The Woodcutter and the Most Beautiful Tree earned a Kirkus Star for its witty dialogue and colorful illustrations that evoke the majesty of the four seasons with strokes of watercolor, ink pen, colored pencil and acrylic paint. First-time author Robb N. Johnston was teaching English in Tsukuba, Japan, when he got the idea to craft a children’s book about a beautiful, cunning tree who foils a woodcutter’s efforts to chop it down. But the interview took a surprising turn when we asked the part-time writer and illustrator about his current job in Ann Arbor, Mich.

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How did your teaching position in Japan inspire you to write a book?

I had adult and kids classes when I was teaching. For our children’s classes we had different books to read to them and to have them read. And I noticed that the books that we were using were like Dr. Seuss, Shel Silverstein—all these books that I had grown up with. That blew my mind that I was using these same books on the other side of the world. There was kind of a feeling to try and become a part of that world. 

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Where did you learn to draw?

It’s always been a hobby—a passion of mine. I took art classes all through middle and high school and I decided to get a degree in international relations when I went to Michigan State. I hoped to take art classes when I got into college, but at the time it was very difficult to get into the art program classes, like the intro classes, unless you were an art major. It’s always been something that I’ve just done on the side. When I went to Japan, the same kind of thing—I was just doodling and drawing on my own time. I started to draw these patterns and circles and designs and to think about how I could integrate those into a story.

What influenced this aesthetic?

I don’t know. A lot of people have suggested similarities with other things. People think they see a Japanese design to it, or a Russian motif; some people see a Pacific Northwest Native American kind of thing to it. For me, I couldn’t really pinpoint where the inspiration for that came from.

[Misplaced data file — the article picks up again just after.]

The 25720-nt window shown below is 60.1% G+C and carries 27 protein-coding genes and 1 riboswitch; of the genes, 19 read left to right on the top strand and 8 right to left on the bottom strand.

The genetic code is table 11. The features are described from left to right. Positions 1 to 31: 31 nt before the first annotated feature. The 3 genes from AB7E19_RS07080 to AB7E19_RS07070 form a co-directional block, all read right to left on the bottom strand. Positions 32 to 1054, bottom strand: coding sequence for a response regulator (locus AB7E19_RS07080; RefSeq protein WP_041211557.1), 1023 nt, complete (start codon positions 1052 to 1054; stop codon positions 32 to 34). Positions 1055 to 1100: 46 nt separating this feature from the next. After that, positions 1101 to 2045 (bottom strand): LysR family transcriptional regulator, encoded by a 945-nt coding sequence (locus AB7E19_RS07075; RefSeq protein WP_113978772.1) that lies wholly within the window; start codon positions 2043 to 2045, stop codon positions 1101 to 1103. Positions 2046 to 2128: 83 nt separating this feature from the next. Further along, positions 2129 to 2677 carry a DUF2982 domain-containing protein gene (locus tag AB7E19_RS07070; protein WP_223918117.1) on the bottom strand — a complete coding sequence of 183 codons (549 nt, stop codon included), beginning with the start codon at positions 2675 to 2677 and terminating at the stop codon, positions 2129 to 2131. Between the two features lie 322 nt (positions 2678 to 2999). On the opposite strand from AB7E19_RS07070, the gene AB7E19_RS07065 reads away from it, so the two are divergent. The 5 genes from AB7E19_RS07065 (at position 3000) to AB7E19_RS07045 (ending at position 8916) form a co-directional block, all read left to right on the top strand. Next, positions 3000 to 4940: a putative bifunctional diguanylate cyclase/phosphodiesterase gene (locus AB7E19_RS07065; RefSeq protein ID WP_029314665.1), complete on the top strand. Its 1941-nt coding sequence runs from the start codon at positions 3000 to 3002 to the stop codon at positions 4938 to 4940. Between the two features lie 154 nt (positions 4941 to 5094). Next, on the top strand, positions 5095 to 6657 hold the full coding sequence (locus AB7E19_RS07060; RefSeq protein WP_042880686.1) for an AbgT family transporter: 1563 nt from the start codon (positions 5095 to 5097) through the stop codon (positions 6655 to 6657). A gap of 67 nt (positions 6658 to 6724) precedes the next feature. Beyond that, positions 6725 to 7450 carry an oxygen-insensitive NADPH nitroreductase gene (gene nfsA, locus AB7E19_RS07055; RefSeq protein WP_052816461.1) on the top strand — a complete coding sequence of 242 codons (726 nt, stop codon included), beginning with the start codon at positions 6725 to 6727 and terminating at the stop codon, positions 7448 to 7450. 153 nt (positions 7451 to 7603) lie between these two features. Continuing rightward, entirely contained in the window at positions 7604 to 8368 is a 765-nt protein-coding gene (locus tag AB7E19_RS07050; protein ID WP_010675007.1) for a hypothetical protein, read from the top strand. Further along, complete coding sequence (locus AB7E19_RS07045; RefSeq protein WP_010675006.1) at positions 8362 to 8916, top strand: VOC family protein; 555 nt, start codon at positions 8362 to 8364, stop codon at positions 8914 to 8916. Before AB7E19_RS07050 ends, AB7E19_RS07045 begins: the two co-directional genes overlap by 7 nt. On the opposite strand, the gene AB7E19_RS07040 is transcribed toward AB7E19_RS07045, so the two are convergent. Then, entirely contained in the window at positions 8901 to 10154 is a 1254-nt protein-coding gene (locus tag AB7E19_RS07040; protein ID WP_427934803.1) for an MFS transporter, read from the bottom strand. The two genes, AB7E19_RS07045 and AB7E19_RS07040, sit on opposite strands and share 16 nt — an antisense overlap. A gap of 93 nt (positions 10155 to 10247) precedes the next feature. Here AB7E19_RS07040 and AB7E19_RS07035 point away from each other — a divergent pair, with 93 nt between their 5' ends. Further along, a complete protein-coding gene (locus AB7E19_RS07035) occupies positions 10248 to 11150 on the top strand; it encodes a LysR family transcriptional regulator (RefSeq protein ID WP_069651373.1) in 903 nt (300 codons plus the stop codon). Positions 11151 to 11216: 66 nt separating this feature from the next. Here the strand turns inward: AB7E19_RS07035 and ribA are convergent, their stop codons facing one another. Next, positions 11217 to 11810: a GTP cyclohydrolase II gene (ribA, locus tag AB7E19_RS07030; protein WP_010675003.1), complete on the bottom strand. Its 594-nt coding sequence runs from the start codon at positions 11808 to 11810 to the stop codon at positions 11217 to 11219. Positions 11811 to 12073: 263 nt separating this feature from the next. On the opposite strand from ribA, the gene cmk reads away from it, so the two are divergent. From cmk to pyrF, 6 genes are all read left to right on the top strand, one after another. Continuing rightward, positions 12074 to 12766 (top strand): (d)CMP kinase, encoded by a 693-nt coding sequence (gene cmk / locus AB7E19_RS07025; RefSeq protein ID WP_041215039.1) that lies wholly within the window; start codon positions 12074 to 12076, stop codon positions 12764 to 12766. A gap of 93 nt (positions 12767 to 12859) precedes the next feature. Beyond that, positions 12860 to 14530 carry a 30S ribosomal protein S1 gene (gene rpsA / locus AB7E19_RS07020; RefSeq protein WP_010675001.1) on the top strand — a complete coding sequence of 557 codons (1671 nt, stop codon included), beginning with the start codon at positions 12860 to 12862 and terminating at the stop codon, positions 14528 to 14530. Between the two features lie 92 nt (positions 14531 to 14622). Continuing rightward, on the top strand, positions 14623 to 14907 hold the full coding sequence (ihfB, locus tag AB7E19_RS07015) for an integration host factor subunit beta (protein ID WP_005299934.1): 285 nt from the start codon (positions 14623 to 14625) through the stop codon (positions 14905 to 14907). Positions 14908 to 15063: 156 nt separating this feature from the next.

I love the woodcutter.

He was a lot of fun. He took form on a few separate train rides to and from Tokyo from my hometown. Initially he had suspenders. He’s always been very barrel-chested. I wanted to have really exaggerated features, but he’s undergone an evolution.

Is he based on anyone you know?


What was your inspiration for the plot?

I wanted to have the tree be the central focus. That was kind of the idea that I hit on for these circular patterns was to have them be sort of an abstract imagining of a leaf or a flower and even the four seasons seemed like a good way to be able to showcase the tree throughout the year and all these different changes that it undergoes. That was really nice because I could do a lot with color and then I wanted to include the woodcutter. From the beginning I guess it was going to be this dialogue between the woodcutter and the tree that goes throughout the four seasons. Initially, I didn’t want it to end on a Christmas note—I didn’t want it to be put in that box as being a Christmas story because I really like how each season gets its own treatment—but in the end that just seemed like a really neat way to tie it all up and put a little bit of a message in there, so I just went with it. 

What do you do when you’re not writing?

I work for the Natural Area Preservation Department. Our focus is ecological restoration of the green spaces here. My time is split between doing crew work outdoors and leading volunteer workdays, which is a little bit of volunteer management, volunteer coordination and education, which is a lot of fun.

So you know something about trees?

My co-workers got a chuckle out of the fact that a lot of what we do is invasive species removal. We have lots of non-native trees growing in our natural areas and so when I’m not writing about the most beautiful tree, I’m cutting down trees that we don’t like.

So you’re the woodcutter? What if a tree asks you not to cut it down?

I’ll know how to handle it. [Laughs]